Energy from Sewage – Renewable energy to be tapped to make environment green:
Sewage treatment, that is, the physical, chemical and biological processes used to clean industrial and domestic wastewater, has improved significantly over the past 20 years. However, the energy requirement to treat sewage to the highest standard has been quite large. Further tightening of water quality standards, especially in developed nations; suggest energy costs will increase substantially in future. We will discuss here about possibility of renewable energy generation from sewage, to offset the extra energy requirement for sewage treatment and also to use surplus energy for domestic purpose. In fact, the actual energy used will depend on the quality of sewage and intensity of treatment required.
A. Typically, there are three stages of treatment:
(a) Primary - Solids are physically settled out.
(b) Secondary - Bacteria convert organic matter to a carbon-rich sludge.
(c) Tertiary - Further treatment may be used to remove more organic matter and/or disinfect the water.
The effluent is generally discharged to fresh, ground or coastal water. Sludge is applied to agricultural land, incinerated, used for land reclamation or used for other purposes, such as composting or landfill etc.
B. In order to increase energy efficiency of water treatment and reuse of treated water few points have been discussed. By implementing these measures energy savings and efficiency of about 40% may be achieved:
(a) Choosing low-energy treatment options, if possible. However, local constraints may limit choice.
(b) Replacing machine parts, such as pumps and motors, with more efficient versions.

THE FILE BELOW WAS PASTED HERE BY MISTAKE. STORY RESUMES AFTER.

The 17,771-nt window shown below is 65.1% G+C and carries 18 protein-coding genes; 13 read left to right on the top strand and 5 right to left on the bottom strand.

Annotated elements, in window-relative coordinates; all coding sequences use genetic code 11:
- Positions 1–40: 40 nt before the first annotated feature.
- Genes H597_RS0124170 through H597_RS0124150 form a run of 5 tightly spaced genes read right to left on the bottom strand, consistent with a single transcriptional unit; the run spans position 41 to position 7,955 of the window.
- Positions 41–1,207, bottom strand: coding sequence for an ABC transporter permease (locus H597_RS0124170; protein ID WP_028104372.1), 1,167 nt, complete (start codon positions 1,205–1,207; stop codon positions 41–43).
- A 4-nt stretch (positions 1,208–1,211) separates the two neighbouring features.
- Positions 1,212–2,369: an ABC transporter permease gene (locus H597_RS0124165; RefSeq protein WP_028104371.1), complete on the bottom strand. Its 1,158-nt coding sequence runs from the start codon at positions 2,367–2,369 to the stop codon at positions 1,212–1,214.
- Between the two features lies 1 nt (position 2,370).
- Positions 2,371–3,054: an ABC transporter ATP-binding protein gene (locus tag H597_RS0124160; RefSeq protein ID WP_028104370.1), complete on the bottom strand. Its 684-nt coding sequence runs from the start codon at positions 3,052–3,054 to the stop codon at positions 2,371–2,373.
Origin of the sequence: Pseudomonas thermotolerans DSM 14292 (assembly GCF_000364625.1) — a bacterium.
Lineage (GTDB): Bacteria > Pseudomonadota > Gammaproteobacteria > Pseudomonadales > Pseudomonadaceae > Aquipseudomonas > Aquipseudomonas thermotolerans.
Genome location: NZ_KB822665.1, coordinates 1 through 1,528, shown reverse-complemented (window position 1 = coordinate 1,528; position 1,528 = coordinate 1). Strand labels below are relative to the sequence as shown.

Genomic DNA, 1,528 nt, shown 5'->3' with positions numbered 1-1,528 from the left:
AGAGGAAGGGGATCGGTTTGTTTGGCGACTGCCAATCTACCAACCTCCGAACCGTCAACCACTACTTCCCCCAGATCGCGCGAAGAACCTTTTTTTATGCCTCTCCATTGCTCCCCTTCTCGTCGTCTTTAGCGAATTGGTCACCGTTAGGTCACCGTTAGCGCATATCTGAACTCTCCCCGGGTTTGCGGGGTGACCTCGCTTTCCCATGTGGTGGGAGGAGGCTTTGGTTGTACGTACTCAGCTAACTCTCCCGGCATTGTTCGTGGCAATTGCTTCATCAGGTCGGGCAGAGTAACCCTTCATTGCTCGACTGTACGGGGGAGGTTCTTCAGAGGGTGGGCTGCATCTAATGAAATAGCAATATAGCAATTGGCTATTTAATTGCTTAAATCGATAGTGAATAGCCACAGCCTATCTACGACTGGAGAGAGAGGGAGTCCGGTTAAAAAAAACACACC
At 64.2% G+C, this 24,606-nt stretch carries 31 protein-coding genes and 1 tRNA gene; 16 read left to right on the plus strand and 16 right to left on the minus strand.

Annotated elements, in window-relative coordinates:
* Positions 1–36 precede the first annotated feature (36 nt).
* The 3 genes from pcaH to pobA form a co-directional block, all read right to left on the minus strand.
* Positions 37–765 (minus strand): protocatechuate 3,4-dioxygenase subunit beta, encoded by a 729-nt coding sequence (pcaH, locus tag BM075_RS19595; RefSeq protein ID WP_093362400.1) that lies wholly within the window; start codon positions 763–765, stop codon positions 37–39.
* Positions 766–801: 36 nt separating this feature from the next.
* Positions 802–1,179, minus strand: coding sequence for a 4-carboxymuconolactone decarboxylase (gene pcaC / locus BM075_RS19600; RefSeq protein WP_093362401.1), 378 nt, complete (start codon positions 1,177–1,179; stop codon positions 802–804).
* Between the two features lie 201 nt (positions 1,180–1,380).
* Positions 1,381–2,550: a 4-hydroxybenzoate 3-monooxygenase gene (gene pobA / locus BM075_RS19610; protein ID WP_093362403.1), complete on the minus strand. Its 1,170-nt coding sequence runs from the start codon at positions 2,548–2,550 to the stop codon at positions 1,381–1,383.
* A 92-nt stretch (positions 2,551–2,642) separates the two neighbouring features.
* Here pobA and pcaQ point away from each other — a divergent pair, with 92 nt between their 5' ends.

(c) Optimizing processes using sensor technology. For example, pumping can be adjusted according to flow.
(d) Reusing water. “Greywater” from bathing, laundry and washing dishes can be reused to flush WCs. This may provide savings of around a third of daily household water demand.
C. Energy generation - There are mature, widely-practiced technologies for generating fuels from sewage treatment. Moreover, research has identified future methods for exploiting sewage as an energy resource as well.
1. Current Technologies for Energy Production -
(a) Sludge Incineration - Most of the sewage sludge produced at sewage treatment plant is applied to agricultural land as a soil conditioner, reducing the need for fertilizer. Sludge may also be incinerated, with the option of energy recovery. However, to incinerate sludge, it must be dry enough to burn with no extra energy input other than that needed to fire up the incinerator. It therefore needs dewatering, using energy intensive processes such as centrifugation or thermal dehydration. Centrifugation requires less energy but surplus heat from incineration that can be used for thermal dehydration. There has been strong opposition from some sections of the public over incineration of wastes due to fears about impacts on human health. At present, reuse of sludge via application to land is generally considered a more acceptable option.